Movies – A Smattering

I’ve gone through a period of time where I saw a bunch of movies and read a bunch of books that were worth seeing, but weren’t really eventful or noteworthy enough to spur me to write about them at length. So I thought I’d, at least, give little scattershot capsules, just to keep my hand in, as it were.

There are two sensational books I hope to review eventually, but I want to reread them, and they’re both inches thick – ‘The Pritchett Century’, a collection of essays, travel writing and short stories by the singularly engaging and fascinating V.S. Pritchett, and ‘Little, Big’ by John Crowley, a seemingly bottomless rustic American novel of magical realist splendor that first attracted me because it’s one of Harold Bloom’s favorite novels. It’s unbelievably eloquent, dense and wonderful.

But movies today:

Zero Effect (1998) is a mid-nineties shaggy-dog thriller featuring the always reliable and workmanlike Bill Pullman as an independently wealthy Howard Hughes / Sherlock Holmes-ish recluse. He shuns most cases offered to him, using a sardonic Ben Stiller (there’s a stretch) as his agent to weed out the dross – the blackmail case Pullman (Daryl Zero) does choose to take on surprises even Stiller. How Zero engages, or avoids, the elements of the case and characters thereof (Ryan O’Neal, Kim Dickens) is pleasantly diverting, and worth the time, but it won’t really stick to your ribs or give you a lot to think about afterwards. First film from Jake Kasdan, Lawrence’s boy. It’s fun, it’s original, it has a following of sorts. Mildly recommended.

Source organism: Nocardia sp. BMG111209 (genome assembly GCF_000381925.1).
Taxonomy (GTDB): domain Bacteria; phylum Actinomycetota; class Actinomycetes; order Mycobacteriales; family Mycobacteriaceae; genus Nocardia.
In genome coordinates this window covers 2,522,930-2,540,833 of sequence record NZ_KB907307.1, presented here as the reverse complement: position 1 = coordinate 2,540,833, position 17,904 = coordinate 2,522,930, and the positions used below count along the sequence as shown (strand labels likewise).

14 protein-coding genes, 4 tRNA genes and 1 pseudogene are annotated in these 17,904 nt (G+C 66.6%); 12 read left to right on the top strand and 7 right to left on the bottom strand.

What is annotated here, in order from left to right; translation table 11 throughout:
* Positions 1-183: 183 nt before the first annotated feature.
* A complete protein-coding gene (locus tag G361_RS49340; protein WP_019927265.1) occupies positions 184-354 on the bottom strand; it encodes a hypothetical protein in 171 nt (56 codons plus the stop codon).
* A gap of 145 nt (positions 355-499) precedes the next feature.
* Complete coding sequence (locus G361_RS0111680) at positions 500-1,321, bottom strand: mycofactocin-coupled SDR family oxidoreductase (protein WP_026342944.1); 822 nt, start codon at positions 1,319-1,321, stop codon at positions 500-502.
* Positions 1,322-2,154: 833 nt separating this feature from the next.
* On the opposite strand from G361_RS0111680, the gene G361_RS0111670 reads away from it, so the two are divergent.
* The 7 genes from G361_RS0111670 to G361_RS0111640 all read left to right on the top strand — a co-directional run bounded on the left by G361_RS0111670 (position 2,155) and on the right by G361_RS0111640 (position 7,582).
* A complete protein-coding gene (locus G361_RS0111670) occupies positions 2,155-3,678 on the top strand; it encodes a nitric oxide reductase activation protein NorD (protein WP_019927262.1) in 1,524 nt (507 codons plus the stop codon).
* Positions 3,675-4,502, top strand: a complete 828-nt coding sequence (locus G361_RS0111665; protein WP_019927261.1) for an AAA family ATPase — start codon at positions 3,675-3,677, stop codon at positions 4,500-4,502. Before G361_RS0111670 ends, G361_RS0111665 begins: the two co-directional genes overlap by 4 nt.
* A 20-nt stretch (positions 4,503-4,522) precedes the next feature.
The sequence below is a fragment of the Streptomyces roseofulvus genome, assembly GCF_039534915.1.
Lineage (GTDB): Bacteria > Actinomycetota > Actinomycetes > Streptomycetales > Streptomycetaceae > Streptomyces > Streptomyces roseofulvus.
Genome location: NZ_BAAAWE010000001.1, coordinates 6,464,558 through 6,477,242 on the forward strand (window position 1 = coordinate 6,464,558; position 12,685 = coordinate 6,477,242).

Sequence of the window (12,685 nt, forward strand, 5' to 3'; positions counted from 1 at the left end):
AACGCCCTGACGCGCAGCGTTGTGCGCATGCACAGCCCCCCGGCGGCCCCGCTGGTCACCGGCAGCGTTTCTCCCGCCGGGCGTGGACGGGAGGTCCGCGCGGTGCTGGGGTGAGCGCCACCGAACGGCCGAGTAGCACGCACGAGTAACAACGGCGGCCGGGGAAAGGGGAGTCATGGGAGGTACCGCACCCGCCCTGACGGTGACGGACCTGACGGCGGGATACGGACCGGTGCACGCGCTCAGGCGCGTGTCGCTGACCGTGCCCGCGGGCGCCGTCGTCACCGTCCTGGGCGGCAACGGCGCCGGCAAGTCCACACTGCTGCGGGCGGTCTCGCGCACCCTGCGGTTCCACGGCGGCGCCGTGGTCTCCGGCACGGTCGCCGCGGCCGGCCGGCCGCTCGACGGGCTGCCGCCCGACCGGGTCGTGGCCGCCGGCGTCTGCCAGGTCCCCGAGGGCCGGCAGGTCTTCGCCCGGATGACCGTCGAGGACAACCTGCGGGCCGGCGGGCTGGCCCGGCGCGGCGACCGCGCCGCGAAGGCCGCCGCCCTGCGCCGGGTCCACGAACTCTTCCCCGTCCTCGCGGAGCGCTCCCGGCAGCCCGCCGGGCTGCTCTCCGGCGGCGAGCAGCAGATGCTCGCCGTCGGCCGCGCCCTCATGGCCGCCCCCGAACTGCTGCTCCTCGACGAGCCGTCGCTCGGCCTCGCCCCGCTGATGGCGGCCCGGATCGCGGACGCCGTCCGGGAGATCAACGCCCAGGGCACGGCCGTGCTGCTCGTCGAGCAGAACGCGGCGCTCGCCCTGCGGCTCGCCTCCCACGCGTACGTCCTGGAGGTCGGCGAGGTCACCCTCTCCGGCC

Indochine (1992) is a big French epic in the David Lean mold. Francis Ford Coppola tried to address French colonial history in Vietnam in the Aurore Clement scenes in ‘Apocalypse Now Redux’ (they were cut entirely in the original release). This is an impressive survey of the events as viewed through the life of a single rubber plantation, from the thirties through the fifties, run by the imperious but passionate Eliane Devries (Catherine Deneuve, parading her smarts and formidable acting chops – Americans don’t get the chance to see a lot of that, but she’s a pro). There’s romance in the triangle that develops between Eliane, the always impressive Vincent Perez (‘Queen Margot’ is a must-see), and Eliane’s adopted Indochinese daughter Camille. The French colonials practiced a socialist / capitalist business ethic, and how that world eroded at the onset of Chinese communism, for the employers and the ‘employed’, figures substantially as well. At 2-1/2 hours, it’s a little long, a little dry, but well worth seeing for a glimpse of international social history that Americans are generally unfamiliar with. And it’s gorgeous. Recommended.